<img height="1" width="1" style="display:none" src="https://www.facebook.com/tr?id=1747911118815584&amp;ev=PageView&amp;noscript=1">

Big Break Welcomes Newest Judge: Development Exec, Neil Thomas

May 6, 2020
Share
2 min read time

Neil Thomas, TV executive for MRC Studios, wants a more diverse Hollywood. The TV development manager, who is of South Asian descent, uses his platform to uplift, embolden and champion diverse voices and writers in the industry. It's why he was the perfect fit to be a judge for Final Draft’s Big Break Screenwriting Contest®.

Thomas, who has been a development executive and manager for almost two years, signed on as a Big Break judge this year. He, along with 23 other Hollywood professionals, will be the final stop in the screenwriting contest, deciding who should win the various competition genres and prizes.

Thomas has read many scripts during his career and helped develop some popular television favorites, including HBO's The Outsider. He was also involved in the development of two new shows announced earlier this year, The Terminal List and The Shrink Next Door. Both series don't have a network or streaming service attached yet.

In his position, Thomas sources new content, including both intellectual property and original material. Once MRC has a show set up with a network, he, along with his team, assists in finding writers to staff the room.

When a script comes across Thomas's desk, there are a few key things he looks for, including structured character and story beats, multidimensional and dynamic characters, witty dialogue, and a unique voice.

"I notice writers who have a very distinct and authored voice," Thomas said.

"It could be an action script, rom-com, pure drama, thriller, whatever it may be; but for me, it's always enticing to see someone's distinct voice and personality in their script."

When reading, Thomas is looking for an inventive and imaginative plot.

"The scripts I respond to, whether it's a drama or comedy, have a very subversive feel to it; it feels like it's something that challenges the norm of whatever genre it's playing in."

Thomas himself has experienced a unique rise in Hollywood, where he began on the finance operations side. He attended the University of Southern California, where he studied international relations and global business. While in college, Thomas interned at Lionsgate on their international sales side. After graduation, he worked at Creative Artists Agency in their film finance group and as an analyst at Lionsgate until MRC hired him in corporate development and strategy. After about two years, he realized he wanted to be in a more creative role.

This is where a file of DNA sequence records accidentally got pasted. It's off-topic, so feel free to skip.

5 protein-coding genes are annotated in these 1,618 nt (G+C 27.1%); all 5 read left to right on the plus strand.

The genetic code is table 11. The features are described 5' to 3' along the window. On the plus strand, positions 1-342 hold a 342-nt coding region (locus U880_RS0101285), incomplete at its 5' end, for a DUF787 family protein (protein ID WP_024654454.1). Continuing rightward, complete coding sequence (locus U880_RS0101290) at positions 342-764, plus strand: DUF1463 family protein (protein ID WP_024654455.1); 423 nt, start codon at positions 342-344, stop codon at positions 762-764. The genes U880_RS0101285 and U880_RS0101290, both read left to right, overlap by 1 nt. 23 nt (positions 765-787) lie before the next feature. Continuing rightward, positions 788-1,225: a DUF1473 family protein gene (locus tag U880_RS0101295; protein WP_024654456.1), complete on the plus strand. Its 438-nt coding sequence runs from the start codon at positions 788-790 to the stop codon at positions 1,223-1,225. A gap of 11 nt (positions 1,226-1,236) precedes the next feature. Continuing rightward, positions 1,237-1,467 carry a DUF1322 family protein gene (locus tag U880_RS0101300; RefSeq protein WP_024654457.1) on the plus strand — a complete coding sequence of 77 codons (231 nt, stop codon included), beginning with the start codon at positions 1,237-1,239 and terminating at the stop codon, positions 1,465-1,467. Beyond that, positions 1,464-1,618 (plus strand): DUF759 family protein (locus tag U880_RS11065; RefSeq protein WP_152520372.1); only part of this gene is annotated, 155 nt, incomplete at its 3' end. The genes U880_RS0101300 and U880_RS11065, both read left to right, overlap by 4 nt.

"When I worked in strategy I was working in Excel and on financial models and I liked it, but I found myself at the wee hours of the night picking up a book or a script and combing through it and seeing what notes and changes I had," Thomas explained.

"And I thought, ‘If I'm going to stay up late at night doing this, I think this is what I want to do.'"

When MRC had an opening in their TV development group, Thomas jumped at the chance to switch roles. He started as an assistant and worked his way up to an executive.

Thomas's process for finding and evaluating content differs, but some aspects stay the same. He typically reads a script twice. The first time, he wants to see how the text makes him feel. Then, he'll reread it, but this time with a closer eye to break it down.

"I break it down in various ways. I look at the characters, the story, plot, the dialogue, and I go through it within those buckets of themes. I figure out what I like about it and what I don't like about it, and that's how I construct the notes," Thomas said.

"Then, from there, I can drill into specific notes about what I think is working and not working."

Thomas's advice for writers? Keep writing.

"No one really knows what works in television," Thomas laughed.

He added that, “Anyone who says that they cracked something or they have the formula is probably wrong.”

"I think the most important advice for writers that I would give is to continue writing. Continue to have that work ethic. If you continue to write, write and write, you're just going to get better at it, and you'll find people along the way who believe in your vision and want to champion it."

Share

Save on Screenwriting Software Today!

Screenwriters want to write without worrying about formatting. Final Draft, the industry standard screenwriting software, is the tool the pros rely on. Make sure your script looks professional - save on Final Draft today!

Final Draft 11

FOR TV, FILM, & PLAYWRITING PROFESSIONALS

The brand-new Final Draft 11 includes over 100 templates for TV, film, and playwriting.
Shop Now

Final Draft 11

UPGRADE FROM ANY PREVIOUS VERSION

Own Final Draft 10 or earlier? Upgrade to Final Draft 11 and start enjoying all the new features at nearly 40% off the regular price.
Shop Now